Why Matt Biondi matters so much to the sport of swimming – 1988 Video Vault

“Swimmers, know thy swimming history.” 

Before Michael Phelps, Matt Biondi was USA Swimming’s superstar. Competing at the 1984, 1988 and 1992 Olympic Games, Matt won 11 Olympic medals.

The 1988 Olympic Games in Seoul, South Korea was the sweet-spot of his career. Matt competed in 7 events, winning 5 gold medals, one bronze and one silver, inviting comparisons with the 1972 Olympic star Mark Spitz, who won 7 gold medals.

Matt’s work behind the scenes often goes unreported. Matt, along with Olympic sprinting champion Tom Jager, was instrumental in the development of financial support for elite swimmers. Back in the 1980s, swimming leadership felt swimmers should remain amateur, compete through college, then retire and start their post swimming careers. Matt and Tom argued elites should have much longer careers, receive financial support from the national governing body (USA Swimming), and be free to seek financial support in the form endorsements (against USOC rules at the time).

Matt was a low-key athlete, humble, very much a team player. Without his work behind the scenes, many of the star swimmers today would not have the lifestyle they enjoy.

Whenever I watch Phelps, Ryan Lochte, Natalie Coughlin, Missy Franklin (and many, many others), I think of Matt Biondi and all he did for them, for us (swim fans) and for future swimming stars.

Many thanks to the International Swimming Hall of Fame (ISHOF) for this video and keeping Matt Biondi’s legacy alive. 

Matt Biondi Photo Vault

Matt got there first (Photo: Mike Lewis - Courtesy of U.S. Masters Swimming)

Matt got there first (Photo: Mike Lewis – Courtesy of U.S. Masters Swimming)

Olympic Champion Matt Biondi still has loads of speed (Photo: Mike Lewis - Courtesy of U.S. Masters Swimming)

Olympic Champion Matt Biondi still has loads of speed (Photo: Mike Lewis – Courtesy of U.S. Masters Swimming)

Matt Biondi

Fred Bousquet and Matt Biondi

Matt Biondi and Tom Jager, 24 years later, race at the 2012 Tiburon Sprint Classic

Matt Biondi and Tom Jager, 24 years later, race at the 2012 Tiburon Sprint Classic

 

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mikeh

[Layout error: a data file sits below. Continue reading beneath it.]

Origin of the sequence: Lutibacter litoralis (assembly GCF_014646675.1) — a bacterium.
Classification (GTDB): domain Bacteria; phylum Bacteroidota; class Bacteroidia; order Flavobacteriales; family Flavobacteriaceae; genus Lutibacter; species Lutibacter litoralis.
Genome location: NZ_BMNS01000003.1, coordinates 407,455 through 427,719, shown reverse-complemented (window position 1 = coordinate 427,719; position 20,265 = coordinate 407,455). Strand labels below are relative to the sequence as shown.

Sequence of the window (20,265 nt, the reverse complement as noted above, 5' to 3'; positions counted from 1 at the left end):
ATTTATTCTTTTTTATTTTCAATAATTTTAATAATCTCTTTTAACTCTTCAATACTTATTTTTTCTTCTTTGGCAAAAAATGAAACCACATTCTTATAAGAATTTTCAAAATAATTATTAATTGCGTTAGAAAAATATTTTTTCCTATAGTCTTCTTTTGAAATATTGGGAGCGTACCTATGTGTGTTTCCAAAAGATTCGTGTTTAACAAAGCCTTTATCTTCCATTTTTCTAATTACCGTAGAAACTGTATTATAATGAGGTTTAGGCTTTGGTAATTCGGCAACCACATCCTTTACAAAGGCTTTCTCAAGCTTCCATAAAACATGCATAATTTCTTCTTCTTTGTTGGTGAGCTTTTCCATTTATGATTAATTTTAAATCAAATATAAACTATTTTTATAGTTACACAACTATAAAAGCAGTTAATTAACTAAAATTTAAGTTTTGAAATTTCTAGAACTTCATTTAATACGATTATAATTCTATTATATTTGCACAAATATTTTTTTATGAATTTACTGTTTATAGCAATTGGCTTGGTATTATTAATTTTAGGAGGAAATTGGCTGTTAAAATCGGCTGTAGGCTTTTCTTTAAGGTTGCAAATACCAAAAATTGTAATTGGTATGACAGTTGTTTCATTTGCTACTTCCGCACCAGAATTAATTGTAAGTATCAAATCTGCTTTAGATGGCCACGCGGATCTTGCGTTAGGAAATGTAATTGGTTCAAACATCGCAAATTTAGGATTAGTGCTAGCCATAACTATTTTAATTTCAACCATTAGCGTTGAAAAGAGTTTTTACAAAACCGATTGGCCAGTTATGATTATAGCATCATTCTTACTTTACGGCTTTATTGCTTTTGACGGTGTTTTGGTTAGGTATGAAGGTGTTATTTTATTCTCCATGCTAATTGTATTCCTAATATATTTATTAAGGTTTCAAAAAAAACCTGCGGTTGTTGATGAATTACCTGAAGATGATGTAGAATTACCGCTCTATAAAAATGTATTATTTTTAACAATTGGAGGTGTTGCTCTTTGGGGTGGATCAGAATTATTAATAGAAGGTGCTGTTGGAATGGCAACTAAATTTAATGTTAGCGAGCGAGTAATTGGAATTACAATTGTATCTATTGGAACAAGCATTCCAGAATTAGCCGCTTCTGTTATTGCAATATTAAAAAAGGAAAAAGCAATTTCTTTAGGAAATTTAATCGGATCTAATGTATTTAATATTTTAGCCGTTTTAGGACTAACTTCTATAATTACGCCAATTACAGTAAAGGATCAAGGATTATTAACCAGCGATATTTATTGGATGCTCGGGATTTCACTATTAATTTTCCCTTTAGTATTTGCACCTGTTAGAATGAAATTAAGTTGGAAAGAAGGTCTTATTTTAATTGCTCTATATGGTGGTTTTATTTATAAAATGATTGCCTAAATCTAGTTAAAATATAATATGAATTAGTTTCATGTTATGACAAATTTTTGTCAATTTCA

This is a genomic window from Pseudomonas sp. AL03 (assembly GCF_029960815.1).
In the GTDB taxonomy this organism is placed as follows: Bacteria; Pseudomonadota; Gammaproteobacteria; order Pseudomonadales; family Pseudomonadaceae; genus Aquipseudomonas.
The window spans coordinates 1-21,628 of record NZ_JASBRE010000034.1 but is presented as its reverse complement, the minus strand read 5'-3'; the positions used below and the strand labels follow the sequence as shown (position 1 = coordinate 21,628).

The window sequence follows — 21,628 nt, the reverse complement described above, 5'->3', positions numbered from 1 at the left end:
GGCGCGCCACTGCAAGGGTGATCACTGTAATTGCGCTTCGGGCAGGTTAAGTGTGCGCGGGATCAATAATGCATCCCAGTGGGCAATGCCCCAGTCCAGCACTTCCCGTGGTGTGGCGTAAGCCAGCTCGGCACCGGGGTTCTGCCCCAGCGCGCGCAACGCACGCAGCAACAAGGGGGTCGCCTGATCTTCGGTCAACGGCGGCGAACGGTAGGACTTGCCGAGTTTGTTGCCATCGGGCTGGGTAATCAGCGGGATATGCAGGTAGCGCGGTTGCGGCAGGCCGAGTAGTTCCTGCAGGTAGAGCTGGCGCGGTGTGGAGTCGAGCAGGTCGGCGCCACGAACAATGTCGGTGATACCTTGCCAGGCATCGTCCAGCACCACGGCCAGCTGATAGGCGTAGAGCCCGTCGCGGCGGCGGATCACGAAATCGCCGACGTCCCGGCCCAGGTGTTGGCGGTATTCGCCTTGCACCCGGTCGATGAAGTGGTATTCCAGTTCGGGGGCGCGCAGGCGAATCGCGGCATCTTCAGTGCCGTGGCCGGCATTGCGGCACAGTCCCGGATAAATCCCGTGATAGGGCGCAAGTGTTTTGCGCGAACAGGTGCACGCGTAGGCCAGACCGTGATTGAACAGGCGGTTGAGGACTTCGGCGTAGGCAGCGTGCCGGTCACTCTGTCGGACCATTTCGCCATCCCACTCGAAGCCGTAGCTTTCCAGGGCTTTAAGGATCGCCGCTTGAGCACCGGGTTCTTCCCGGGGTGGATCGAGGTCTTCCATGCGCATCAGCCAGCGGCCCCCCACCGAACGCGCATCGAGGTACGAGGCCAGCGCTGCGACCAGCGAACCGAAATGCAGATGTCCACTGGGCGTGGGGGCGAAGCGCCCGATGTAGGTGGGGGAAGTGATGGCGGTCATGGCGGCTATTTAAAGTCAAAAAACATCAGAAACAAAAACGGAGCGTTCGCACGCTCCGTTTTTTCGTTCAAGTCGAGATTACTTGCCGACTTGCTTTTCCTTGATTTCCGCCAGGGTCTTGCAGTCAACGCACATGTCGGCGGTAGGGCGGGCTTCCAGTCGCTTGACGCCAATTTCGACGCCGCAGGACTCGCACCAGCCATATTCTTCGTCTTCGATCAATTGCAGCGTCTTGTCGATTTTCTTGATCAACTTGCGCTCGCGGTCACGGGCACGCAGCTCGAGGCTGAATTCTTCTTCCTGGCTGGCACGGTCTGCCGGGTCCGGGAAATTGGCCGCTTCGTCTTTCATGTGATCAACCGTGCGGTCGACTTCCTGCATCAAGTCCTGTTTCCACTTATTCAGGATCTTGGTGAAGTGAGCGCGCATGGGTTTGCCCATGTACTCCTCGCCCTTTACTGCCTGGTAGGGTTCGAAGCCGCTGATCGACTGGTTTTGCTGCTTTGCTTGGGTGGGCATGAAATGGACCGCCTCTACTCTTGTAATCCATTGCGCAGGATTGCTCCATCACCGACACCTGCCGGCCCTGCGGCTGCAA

7 years ago

Matt Biondi was a trailblazer in allowing athletes to be paid, well said Mel. It could not have been easy for him. I was rather young during his hay day, but I recall there being some real resentment against him at the time, just as there was against Carl Lewis and others who insisted on being paid equal to their market value.

and we saw some great swimming on the way.

ERVINFORTHEWIN
7 years ago

In the 400 free relay in 88 , his anchor split was clocked at 47.81 !!!!!!! Impressive time

mcgillrocks
Reply to  ERVINFORTHEWIN
7 years ago

He was 47.65 at 1985 Pan Pacs when the US medley set the WR, I believe

M Palota
Reply to  mcgillrocks
7 years ago

He went 47.65 in the pre-Internet era. Astounding. When we heard about it, it was like somebody proved the Loch Ness Monster existed.

It was legend!

ERVINFORTHEWIN
7 years ago

Matt is the guy that got my swimming passion gear into action . I saw the 88′ games at home , and that was fantastic . He made it nearly look easy winning 5 golds back than , going into the 48 mid in 88′ !!! that’s still pretty fast today when u see the times of this year so far around the planet . His relay anchors were incredible and giving no chance for any team to catch up .
His swims at the 2012 Tiburon Mile along with Ervin and Jaeger were pretty solid . A great Embassador . I wish Usa had more sprinters like him back again .

Danjohnrob
7 years ago

Matt Biondi is one of the reasons I became so obsessed with swimming! His freestyle and butterfly strokes were amazingly smooth and powerful at the same time. He was also a passionnate and articulate advocate for our sport who inspired me. Michael Phelps may have “changed the sport of swimming”, but Matt Biondi made it possible for him to make those changes! I sincerely hope he is well and enjoying his life! I would love to see SwimSwam do an interview so I could hear what he is doing and his opinions on the current state of swimming!

SamH
Reply to  Danjohnrob
7 years ago

Could not agree more! Every coach I have had in my career has talked about how Matt Biondi is the best swimmer to emulate, in and out of pool. Long stroke, practice well and with purpose, and don’t be a dick/be a team player. While what Mark Spitz did is amazing, I have heard a lot of negative things about him. Matt Biondi not so.

Coach Mike Colorado
Reply to  Danjohnrob
7 years ago

I agrre greatly that everyone would benefit from an in-depth interview of Matt. Be sure to ask him to tell the story of being in a pool once some years ago & the lifeguard there said his stroke was OK, or that he was a “fair swimmer”, if I recall right. It’s a real laugher.

Mark Pouchet
7 years ago

These two guys were ahead of their times in and out of the pool, I am putting it forward that were they to be born in this era, they would have dominated the freestyle sprints just like they did for much of the 80s

Lazy Observer
7 years ago

Lovely tribute. Pithy too 🙂

About Gold Medal Mel Stewart

Gold Medal Mel Stewart

MEL STEWART Jr., aka Gold Medal Mel, won three Olympic medals at the 1992 Olympic Games. Mel's best event was the 200 butterfly. He is a former World, American, and NCAA Record holder in the 200 butterfly. As a writer/producer and sports columnist, Mel has contributed to Yahoo Sports, Universal Sports, …

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